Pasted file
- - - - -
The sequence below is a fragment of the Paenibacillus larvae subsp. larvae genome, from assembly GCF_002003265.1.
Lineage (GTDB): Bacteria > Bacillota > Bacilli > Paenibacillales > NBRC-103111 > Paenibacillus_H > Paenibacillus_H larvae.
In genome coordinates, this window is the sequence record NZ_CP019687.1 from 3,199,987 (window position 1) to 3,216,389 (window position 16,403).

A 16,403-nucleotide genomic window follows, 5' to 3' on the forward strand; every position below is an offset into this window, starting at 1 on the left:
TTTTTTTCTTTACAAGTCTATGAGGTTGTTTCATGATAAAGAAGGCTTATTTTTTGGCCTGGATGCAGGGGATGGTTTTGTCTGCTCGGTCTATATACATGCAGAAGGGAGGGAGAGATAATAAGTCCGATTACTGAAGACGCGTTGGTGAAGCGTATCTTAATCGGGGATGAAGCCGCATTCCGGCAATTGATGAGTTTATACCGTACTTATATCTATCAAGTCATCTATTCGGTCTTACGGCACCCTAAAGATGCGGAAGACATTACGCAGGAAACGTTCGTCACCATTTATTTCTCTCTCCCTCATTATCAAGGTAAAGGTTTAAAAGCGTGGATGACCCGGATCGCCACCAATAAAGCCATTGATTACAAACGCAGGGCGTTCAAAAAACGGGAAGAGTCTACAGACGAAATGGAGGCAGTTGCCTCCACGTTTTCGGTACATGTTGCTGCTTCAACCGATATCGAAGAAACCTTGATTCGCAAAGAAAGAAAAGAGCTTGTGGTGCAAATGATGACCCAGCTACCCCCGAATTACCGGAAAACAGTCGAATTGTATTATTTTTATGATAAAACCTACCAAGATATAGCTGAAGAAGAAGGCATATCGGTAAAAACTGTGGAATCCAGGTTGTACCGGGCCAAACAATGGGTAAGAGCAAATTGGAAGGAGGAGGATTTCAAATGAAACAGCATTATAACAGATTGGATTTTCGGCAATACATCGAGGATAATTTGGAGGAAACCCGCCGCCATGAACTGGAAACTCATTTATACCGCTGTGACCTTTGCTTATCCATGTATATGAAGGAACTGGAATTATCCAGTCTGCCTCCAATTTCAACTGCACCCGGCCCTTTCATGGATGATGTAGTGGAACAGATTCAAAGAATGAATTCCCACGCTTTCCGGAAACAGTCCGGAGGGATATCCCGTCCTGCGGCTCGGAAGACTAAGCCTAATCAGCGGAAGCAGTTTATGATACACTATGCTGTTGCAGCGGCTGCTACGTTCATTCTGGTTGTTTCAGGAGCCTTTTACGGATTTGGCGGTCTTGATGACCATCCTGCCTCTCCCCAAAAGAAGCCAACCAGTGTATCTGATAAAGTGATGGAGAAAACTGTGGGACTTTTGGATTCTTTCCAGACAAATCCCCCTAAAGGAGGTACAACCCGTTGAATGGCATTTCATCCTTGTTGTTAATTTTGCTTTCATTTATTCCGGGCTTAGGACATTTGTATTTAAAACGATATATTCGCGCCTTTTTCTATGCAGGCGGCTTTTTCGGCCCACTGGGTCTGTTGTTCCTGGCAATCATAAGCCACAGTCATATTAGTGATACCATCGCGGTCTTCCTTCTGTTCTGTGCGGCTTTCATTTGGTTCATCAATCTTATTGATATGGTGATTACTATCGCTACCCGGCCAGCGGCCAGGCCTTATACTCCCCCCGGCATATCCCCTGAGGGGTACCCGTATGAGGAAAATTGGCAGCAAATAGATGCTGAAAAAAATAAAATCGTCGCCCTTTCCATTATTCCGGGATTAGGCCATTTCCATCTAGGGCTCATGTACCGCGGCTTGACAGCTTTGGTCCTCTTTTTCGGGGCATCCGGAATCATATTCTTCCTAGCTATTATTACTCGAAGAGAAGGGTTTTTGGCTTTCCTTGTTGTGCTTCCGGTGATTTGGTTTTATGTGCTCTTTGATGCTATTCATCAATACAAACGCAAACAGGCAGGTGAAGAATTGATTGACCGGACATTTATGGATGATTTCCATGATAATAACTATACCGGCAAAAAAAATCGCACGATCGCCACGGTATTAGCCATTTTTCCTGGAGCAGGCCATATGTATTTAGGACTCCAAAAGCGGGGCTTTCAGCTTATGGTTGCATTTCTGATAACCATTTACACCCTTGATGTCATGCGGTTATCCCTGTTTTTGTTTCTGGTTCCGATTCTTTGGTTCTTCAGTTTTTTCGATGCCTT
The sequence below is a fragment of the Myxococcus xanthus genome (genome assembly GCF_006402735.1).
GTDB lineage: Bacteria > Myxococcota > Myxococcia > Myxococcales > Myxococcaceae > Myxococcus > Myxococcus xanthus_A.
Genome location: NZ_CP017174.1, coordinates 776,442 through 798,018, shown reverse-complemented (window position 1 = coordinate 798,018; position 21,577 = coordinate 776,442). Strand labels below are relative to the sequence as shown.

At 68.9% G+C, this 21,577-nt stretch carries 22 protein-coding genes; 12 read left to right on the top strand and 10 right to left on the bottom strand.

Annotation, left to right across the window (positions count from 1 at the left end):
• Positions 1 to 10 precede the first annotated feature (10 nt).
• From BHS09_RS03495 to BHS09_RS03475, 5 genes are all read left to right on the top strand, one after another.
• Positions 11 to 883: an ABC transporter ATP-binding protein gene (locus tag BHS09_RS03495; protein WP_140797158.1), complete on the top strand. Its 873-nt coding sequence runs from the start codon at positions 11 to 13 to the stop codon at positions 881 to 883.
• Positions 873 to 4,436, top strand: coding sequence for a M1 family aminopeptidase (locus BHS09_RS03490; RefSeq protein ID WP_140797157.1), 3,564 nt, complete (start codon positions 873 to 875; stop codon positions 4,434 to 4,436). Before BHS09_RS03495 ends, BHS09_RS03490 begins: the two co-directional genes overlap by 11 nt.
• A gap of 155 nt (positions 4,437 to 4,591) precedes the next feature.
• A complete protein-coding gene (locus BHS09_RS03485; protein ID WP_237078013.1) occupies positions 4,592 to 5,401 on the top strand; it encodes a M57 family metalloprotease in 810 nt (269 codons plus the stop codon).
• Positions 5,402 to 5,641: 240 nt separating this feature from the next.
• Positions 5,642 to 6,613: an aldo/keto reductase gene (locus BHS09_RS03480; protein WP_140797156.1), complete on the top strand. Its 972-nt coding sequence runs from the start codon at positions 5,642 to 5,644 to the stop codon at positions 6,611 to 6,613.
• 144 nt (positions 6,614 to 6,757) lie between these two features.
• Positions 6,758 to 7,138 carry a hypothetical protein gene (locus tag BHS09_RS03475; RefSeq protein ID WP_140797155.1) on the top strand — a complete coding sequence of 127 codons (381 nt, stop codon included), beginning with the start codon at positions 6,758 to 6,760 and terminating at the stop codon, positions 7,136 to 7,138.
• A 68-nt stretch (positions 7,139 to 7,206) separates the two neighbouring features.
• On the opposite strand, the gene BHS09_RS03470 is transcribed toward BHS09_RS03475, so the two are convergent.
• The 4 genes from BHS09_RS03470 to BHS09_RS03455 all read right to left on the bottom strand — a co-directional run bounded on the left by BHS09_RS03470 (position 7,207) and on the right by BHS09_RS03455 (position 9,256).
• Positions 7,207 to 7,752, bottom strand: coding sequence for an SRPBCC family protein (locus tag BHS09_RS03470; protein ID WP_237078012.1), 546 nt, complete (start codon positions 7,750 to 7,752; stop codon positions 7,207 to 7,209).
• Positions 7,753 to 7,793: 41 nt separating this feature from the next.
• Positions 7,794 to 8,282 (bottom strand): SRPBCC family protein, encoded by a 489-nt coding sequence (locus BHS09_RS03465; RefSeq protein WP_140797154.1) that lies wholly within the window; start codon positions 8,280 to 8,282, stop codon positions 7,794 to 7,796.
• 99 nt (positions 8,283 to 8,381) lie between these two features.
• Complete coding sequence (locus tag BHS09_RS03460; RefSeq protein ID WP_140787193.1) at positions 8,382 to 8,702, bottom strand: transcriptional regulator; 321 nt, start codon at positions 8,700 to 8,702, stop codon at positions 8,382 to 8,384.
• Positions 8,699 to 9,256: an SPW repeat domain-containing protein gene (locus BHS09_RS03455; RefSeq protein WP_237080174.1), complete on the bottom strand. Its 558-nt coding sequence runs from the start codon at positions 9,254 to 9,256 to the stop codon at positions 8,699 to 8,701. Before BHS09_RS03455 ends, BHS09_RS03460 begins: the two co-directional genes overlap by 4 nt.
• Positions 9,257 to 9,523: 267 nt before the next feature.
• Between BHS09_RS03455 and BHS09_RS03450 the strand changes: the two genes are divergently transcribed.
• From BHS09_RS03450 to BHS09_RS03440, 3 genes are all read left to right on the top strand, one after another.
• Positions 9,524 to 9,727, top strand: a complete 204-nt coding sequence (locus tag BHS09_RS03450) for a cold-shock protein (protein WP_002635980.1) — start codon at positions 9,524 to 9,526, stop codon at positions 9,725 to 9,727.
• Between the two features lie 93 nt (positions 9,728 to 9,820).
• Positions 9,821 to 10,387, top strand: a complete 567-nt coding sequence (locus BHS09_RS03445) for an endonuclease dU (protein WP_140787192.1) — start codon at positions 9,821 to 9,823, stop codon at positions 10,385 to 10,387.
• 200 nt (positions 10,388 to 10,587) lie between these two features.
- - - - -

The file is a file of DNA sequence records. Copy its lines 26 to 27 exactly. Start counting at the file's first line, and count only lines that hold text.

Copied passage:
• Positions 7,794 to 8,282 (bottom strand): SRPBCC family protein, encoded by a 489-nt coding sequence (locus BHS09_RS03465; RefSeq protein WP_140797154.1) that lies wholly within the window; start codon positions 8,280 to 8,282, stop codon positions 7,794 to 7,796.
• 99 nt (positions 8,283 to 8,381) lie between these two features.